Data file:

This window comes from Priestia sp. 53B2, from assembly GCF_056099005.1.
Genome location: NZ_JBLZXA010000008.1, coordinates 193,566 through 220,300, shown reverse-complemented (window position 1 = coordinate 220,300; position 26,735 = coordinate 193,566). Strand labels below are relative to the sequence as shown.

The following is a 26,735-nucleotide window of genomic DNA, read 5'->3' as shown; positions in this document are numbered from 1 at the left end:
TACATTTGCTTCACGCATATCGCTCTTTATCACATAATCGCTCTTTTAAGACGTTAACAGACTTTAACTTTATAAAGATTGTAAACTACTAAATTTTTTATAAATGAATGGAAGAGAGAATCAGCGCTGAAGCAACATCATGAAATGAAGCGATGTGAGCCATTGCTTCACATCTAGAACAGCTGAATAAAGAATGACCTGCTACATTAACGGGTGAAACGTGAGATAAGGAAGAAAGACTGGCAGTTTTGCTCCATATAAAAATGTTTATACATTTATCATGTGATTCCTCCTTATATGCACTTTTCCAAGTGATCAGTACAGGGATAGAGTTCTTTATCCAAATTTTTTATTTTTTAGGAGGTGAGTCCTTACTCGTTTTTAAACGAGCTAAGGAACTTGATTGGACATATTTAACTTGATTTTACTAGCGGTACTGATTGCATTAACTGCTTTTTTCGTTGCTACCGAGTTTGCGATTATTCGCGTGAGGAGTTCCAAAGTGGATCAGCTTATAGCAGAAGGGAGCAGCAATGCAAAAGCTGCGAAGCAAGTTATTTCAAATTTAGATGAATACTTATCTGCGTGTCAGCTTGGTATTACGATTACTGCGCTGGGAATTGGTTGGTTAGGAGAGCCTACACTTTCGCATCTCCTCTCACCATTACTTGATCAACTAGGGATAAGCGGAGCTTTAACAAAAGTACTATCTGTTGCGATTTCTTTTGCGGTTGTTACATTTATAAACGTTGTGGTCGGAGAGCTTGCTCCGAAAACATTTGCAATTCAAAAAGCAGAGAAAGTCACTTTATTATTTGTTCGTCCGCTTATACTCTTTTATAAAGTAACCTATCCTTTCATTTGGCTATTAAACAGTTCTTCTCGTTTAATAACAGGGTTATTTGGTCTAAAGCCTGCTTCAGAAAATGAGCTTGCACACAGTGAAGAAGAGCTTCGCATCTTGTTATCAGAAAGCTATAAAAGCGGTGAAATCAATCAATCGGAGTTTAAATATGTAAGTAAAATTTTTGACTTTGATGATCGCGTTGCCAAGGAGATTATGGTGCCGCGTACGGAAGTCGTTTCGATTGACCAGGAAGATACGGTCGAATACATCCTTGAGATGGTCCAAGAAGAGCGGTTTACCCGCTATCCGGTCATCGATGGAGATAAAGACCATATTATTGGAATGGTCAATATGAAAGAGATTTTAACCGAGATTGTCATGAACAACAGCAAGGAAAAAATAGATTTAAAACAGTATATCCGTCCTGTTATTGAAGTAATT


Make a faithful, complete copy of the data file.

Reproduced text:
This window comes from Priestia sp. 53B2, from assembly GCF_056099005.1.
Genome location: NZ_JBLZXA010000008.1, coordinates 193,566 through 220,300, shown reverse-complemented (window position 1 = coordinate 220,300; position 26,735 = coordinate 193,566). Strand labels below are relative to the sequence as shown.

The following is a 26,735-nucleotide window of genomic DNA, read 5'->3' as shown; positions in this document are numbered from 1 at the left end:
TACATTTGCTTCACGCATATCGCTCTTTATCACATAATCGCTCTTTTAAGACGTTAACAGACTTTAACTTTATAAAGATTGTAAACTACTAAATTTTTTATAAATGAATGGAAGAGAGAATCAGCGCTGAAGCAACATCATGAAATGAAGCGATGTGAGCCATTGCTTCACATCTAGAACAGCTGAATAAAGAATGACCTGCTACATTAACGGGTGAAACGTGAGATAAGGAAGAAAGACTGGCAGTTTTGCTCCATATAAAAATGTTTATACATTTATCATGTGATTCCTCCTTATATGCACTTTTCCAAGTGATCAGTACAGGGATAGAGTTCTTTATCCAAATTTTTTATTTTTTAGGAGGTGAGTCCTTACTCGTTTTTAAACGAGCTAAGGAACTTGATTGGACATATTTAACTTGATTTTACTAGCGGTACTGATTGCATTAACTGCTTTTTTCGTTGCTACCGAGTTTGCGATTATTCGCGTGAGGAGTTCCAAAGTGGATCAGCTTATAGCAGAAGGGAGCAGCAATGCAAAAGCTGCGAAGCAAGTTATTTCAAATTTAGATGAATACTTATCTGCGTGTCAGCTTGGTATTACGATTACTGCGCTGGGAATTGGTTGGTTAGGAGAGCCTACACTTTCGCATCTCCTCTCACCATTACTTGATCAACTAGGGATAAGCGGAGCTTTAACAAAAGTACTATCTGTTGCGATTTCTTTTGCGGTTGTTACATTTATAAACGTTGTGGTCGGAGAGCTTGCTCCGAAAACATTTGCAATTCAAAAAGCAGAGAAAGTCACTTTATTATTTGTTCGTCCGCTTATACTCTTTTATAAAGTAACCTATCCTTTCATTTGGCTATTAAACAGTTCTTCTCGTTTAATAACAGGGTTATTTGGTCTAAAGCCTGCTTCAGAAAATGAGCTTGCACACAGTGAAGAAGAGCTTCGCATCTTGTTATCAGAAAGCTATAAAAGCGGTGAAATCAATCAATCGGAGTTTAAATATGTAAGTAAAATTTTTGACTTTGATGATCGCGTTGCCAAGGAGATTATGGTGCCGCGTACGGAAGTCGTTTCGATTGACCAGGAAGATACGGTCGAATACATCCTTGAGATGGTCCAAGAAGAGCGGTTTACCCGCTATCCGGTCATCGATGGAGATAAAGACCATATTATTGGAATGGTCAATATGAAAGAGATTTTAACCGAGATTGTCATGAACAACAGCAAGGAAAAAATAGATTTAAAACAGTATATCCGTCCTGTTATTGAAGTAATT